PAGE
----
Halloween Candy Collection For Main Street Residents
As thousands of children eagerly count down the days until Halloween so they can trick-or-treat on Main Street, the street's residents begin looking for candy sales with as much anticipation.
Jane Luongo has lived on Main Street for the last 21 years and has seen the number of children trick-or-treating on her road grow steadily. In her first year passing out candy on Main Street she had a mere 600 children come to her doorstep. Now, based on a system of counting each piece of candy ahead of time then handing out one candy per child, she estimates she gets close to 3,000 visitors each year.
Those headingÃÂ to Main Street for Halloween are not just from Newtown, but from all over the area. Some people have even come as far as New York, because Halloween on Main Street has such a fun reputation.
On average, Ms Luongo spends $300 a year on Halloween candy and calculates that even if she continues keeping a close eye on the candy sales at competing stores, she may only be able to get that number down closer to $200.
"It is a huge community event that does fall on the shoulders of the residents," she said. "It is very expensive for the houses... I know some residents just don't do Halloween on Main Street, because it has gotten to be too much."
Main Street resident Doug McDonald, who purchases about 120 bags of candy for his house, spends around $300 to $350 a year. He says the benefit of more candy means the longer houses can stay lit into the evening to accommodate the lategoing trick-or-treaters.
That is why Main Street residents have appreciated past donations from Newtown Parks & Recreation, Trinity Church, Girl Scouts, Boy Scouts, generous friends, and the occasional parent handing them a bag of candy on Halloween night after their child has trick-or-treated at their home.
"It is a gesture that is really nice," said Ms Luongo. "Every little bit helps."
Along with candy preparation, Ms Luongo also decorates her yard with carved pumpkins. She creates a miniaturized "pumpkin village," complete with features like little houses, tiny witches, and a bookstore.
"When the kids come up waiting for their turn to get the candy, they can get a good look and enjoy it all lit up," said Ms Luongo.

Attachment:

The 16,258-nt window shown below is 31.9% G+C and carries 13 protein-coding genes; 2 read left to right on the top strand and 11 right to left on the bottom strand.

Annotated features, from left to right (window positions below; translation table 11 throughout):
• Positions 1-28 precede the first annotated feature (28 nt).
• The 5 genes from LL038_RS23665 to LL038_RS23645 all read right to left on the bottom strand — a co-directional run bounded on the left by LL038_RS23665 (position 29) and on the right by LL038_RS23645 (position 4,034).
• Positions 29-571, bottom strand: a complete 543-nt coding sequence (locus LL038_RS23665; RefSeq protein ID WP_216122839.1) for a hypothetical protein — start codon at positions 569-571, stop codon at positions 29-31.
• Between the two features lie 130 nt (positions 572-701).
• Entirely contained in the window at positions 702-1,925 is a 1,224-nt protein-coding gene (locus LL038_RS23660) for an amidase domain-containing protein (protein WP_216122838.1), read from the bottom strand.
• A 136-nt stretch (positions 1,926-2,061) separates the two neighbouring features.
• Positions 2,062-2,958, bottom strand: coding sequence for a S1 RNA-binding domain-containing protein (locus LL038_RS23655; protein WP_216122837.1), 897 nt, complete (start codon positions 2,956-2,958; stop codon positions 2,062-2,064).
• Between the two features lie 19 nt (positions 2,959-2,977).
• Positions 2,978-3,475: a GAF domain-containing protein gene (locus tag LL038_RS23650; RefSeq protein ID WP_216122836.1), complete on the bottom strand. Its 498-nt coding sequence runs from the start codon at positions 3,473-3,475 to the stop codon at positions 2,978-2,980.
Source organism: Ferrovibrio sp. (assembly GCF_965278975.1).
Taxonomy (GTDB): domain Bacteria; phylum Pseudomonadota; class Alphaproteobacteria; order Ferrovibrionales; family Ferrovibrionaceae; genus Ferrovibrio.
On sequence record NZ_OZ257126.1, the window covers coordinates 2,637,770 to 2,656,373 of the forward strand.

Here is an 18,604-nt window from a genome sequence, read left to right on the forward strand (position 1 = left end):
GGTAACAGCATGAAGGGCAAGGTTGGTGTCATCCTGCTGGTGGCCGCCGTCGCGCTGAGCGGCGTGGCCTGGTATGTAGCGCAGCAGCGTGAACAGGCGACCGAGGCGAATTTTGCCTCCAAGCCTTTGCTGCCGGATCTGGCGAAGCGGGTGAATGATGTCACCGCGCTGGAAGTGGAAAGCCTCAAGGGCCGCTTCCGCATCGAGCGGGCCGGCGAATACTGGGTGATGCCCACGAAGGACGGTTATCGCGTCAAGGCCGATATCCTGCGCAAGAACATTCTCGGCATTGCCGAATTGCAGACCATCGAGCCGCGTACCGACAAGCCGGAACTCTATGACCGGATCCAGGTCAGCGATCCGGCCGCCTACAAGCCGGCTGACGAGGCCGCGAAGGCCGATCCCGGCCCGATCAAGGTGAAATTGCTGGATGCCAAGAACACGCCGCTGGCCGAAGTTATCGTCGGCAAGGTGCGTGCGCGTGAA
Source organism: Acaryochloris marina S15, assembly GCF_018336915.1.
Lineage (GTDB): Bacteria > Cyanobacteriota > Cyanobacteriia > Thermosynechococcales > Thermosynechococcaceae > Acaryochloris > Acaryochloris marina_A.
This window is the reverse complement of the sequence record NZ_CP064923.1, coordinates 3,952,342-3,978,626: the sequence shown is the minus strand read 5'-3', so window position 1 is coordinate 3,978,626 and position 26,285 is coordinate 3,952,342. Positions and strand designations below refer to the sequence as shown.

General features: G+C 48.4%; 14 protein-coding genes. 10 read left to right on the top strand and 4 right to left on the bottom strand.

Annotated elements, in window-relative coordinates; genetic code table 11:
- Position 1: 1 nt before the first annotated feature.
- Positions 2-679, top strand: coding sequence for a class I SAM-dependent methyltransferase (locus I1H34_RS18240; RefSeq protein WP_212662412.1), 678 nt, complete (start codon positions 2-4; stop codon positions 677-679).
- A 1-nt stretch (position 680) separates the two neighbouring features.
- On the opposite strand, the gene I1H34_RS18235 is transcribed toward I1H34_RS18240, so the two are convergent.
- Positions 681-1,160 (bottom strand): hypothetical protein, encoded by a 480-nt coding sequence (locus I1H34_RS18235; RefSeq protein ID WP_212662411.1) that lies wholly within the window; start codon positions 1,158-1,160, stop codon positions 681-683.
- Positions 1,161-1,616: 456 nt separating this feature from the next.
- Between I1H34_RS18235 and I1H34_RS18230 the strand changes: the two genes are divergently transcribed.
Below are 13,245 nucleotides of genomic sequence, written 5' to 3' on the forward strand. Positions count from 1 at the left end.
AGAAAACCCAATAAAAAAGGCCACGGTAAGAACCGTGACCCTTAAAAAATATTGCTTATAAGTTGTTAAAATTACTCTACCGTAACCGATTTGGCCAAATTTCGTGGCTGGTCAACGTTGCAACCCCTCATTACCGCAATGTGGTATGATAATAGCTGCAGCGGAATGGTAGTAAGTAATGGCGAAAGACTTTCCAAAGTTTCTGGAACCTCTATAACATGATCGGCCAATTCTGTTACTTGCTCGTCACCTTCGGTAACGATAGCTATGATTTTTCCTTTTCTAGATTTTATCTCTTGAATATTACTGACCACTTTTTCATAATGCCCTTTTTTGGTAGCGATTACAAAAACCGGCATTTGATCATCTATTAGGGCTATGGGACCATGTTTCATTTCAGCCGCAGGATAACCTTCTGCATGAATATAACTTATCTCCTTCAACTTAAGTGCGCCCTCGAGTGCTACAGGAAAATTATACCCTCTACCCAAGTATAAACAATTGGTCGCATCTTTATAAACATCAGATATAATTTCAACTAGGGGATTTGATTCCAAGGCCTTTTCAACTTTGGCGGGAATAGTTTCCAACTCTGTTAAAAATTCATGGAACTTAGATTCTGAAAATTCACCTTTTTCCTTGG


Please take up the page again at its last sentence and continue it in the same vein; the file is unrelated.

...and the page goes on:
A Halloween Extravaganza
Many of her neighbors take the opportunity to go all out decorating for Halloween, too. Some take months planning and preparing their homes.
Mr McDonald said, "We want to make it a good experience for the kids and the parents that crowd Main Street each year."
He shares his Main Street duplex with Tracey McManus, who has become a Halloween decorating aficionado.
Since 2003, Ms McManus has gone all out in making parents and children's Main Street Halloween experience as memorable as possible. In past years, she has decorated the front of the house with themes like Grease, Pirates of the Caribbean, Peter Pan, princess castle, and most recently Star Wars - complete with a spaceship, Jabba the Hut (that she painted), Obi Wan Kenobi, and Darth Vadar.
"It has evolved throughout the years," said Ms McManus.
She says that everyone that comes to Main Street for Halloween is grateful of all the hard work that she and the other residents have put in to decorating and purchasing candy.
"All the people who come are so thankful and appreciative of everyone who welcomes them," said Ms McManus.
Ultimately, most Main Street residents can agree that Halloween on Main Street is a special occasion that is just as enjoyable for those giving the candy out as for those receiving the candy.
"It is a wonderful time," said Ms Luongo. "The atmosphere on Halloween is like a family Mardi Gras. It is all good natured and fun with people out talking to each other. It's not spooky and dark. We do enjoy it, and the spirit of it all is so reflective of our town."
Where To MakeÃÂ Candy Donations
To help support Main Street residents and alleviate some of their out-of-pocket expenses for Halloween, Newtown Parks & Recreation, at 3 Main Street (lower level), is a drop-off location for those looking to donate candy for Main Street residents.
Along with an ongoing drop-off location for donating candy, Parks & Rec staff will also be accepting candy contributions for Main Street at its annual Halloween Party for children 8 years old and under. The event will take place at the Dickinson Park pavilion on Wednesday, October 26, at 5 pm.
Any brand or size of candy is accepted, but Parks & Recreation does request all bags be sealed in order to be accepted.